Some episodes are even paired with an expert on the topic to give further knowledge and fill in the gaps within our own judgments, allowing for a holistic understanding of the issues at hand. Moreover, the participants’ individual stories also offer a very valuable piece of information to fully grasp the situation, and Eat Bulaga respectfully gives them ample time to share their experiences and hardships.
“Bawal Judgmental” has presented these topics in such a way that viewers, even those who would usually shy away from these discussions, are intrigued to discover what the correct answer is, and in the process, learn more than they bargained for. Of course, it’s problematic in itself that the struggles and realities that people face within the LGBTQ+ community, and individuals with disabilities, and health conditions are paraded on national TV for entertainment’s sake. However, it is also important to realize that perhaps, in a country so entranced by spectacles and paraphernalia, this is an effective route to take towards progress. It successfully packages hard pills to swallow in a more friendly manner, allowing for awareness and empathy to spread.
We see progress in the tears of the live audience who understand the guests a little better, and we see it in the #BawalJudgmental tag that regularly becomes a trending topic whenever the segment is on air. The segment has become an avenue for opening up tough conversations in society, and though it does have its own faults, it has made a huge step towards radicalizing and unlearning our own biases and preconceived judgments. But of course, with a revolutionary undertaking as this, it is not without its flaws.
Self-imposed break so I got to watch #BawalJudgmental today. Today's episode is a proof that no matter where you came from, no matter what you've been through. You have the power to turn your life around and achieve your goals. Kudos, #EatBulaga. ????
— Emily Precious Tiu (@theladyyoga) August 26, 2020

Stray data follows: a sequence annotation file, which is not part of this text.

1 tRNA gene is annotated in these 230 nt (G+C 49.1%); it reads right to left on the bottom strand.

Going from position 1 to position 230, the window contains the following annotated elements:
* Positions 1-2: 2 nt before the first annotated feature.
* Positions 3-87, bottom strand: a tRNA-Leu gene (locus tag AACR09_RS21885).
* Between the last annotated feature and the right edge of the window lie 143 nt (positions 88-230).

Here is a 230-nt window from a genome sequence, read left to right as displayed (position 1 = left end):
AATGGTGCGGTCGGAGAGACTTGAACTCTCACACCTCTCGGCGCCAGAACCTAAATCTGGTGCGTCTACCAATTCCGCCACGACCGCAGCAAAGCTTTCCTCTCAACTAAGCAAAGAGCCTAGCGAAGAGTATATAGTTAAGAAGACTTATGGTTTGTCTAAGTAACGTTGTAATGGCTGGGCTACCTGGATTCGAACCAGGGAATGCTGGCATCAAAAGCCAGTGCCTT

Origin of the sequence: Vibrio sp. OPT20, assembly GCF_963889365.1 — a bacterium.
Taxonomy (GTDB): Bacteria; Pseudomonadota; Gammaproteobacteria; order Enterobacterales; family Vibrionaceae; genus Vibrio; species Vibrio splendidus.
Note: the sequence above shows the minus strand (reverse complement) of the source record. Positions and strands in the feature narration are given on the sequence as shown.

I really like what's on #BawalJudgmental! No to body shaming! We are all beautiful in our own ways and styles. We are all gorgeous inside and outside. We all deserve to be respected. Always remember, love always! ❤
— ًDingdong Dantes (@dongdantes_) August 21, 2020
The challenge now for Eat Bulaga, however, is to be mindful of the impact of their segment to society, and be more responsible with the way they tackle these themes. For starters, the show has to put weight on the words their hosts say on live TV, and hold them accountable for offensive comments they make. As mentioned before, this decades-old show is no stranger to the internet’s cancel culture, especially with several hosts that just doesn’t seem to have a filter with their words. On top of that, Bawal Judgmental now has the responsibility to have even more honest discussions with the Philippines, and they should continue to find more effective and respectful ways to do that without ridiculing or sensationalizing real life issues.
We have a long way to go from having a country that opts to understand before forming an opinion, but it’s a hopeful sight to see how more and more people are broadening their minds through the show. If all goes well, we might just be on our steady climb towards a more inclusive, respectful, and empathizing Philippines.